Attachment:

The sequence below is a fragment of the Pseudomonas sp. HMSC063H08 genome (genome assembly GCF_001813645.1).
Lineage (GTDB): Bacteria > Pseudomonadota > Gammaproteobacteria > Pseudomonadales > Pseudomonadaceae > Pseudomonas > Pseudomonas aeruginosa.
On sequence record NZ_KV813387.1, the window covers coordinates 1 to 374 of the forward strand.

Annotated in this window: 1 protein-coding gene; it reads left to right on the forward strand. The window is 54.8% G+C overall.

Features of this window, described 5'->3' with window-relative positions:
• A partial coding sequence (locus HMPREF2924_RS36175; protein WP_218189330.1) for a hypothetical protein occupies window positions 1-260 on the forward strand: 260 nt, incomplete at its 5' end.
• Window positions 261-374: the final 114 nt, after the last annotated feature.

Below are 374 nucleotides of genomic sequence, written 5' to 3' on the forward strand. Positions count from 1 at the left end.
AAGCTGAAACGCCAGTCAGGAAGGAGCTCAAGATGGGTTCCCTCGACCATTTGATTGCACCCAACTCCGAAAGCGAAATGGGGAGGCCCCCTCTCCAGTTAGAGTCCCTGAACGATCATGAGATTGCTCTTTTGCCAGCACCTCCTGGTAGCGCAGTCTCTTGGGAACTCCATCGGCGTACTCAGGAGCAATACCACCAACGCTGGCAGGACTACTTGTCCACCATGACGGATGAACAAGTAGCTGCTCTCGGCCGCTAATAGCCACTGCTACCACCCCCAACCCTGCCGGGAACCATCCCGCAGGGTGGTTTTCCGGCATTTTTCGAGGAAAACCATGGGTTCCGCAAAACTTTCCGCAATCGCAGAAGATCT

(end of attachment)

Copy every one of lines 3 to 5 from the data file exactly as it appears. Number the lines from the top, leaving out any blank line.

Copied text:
On sequence record NZ_KV813387.1, the window covers coordinates 1 to 374 of the forward strand.

Annotated in this window: 1 protein-coding gene; it reads left to right on the forward strand. The window is 54.8% G+C overall.

Features of this window, described 5'->3' with window-relative positions: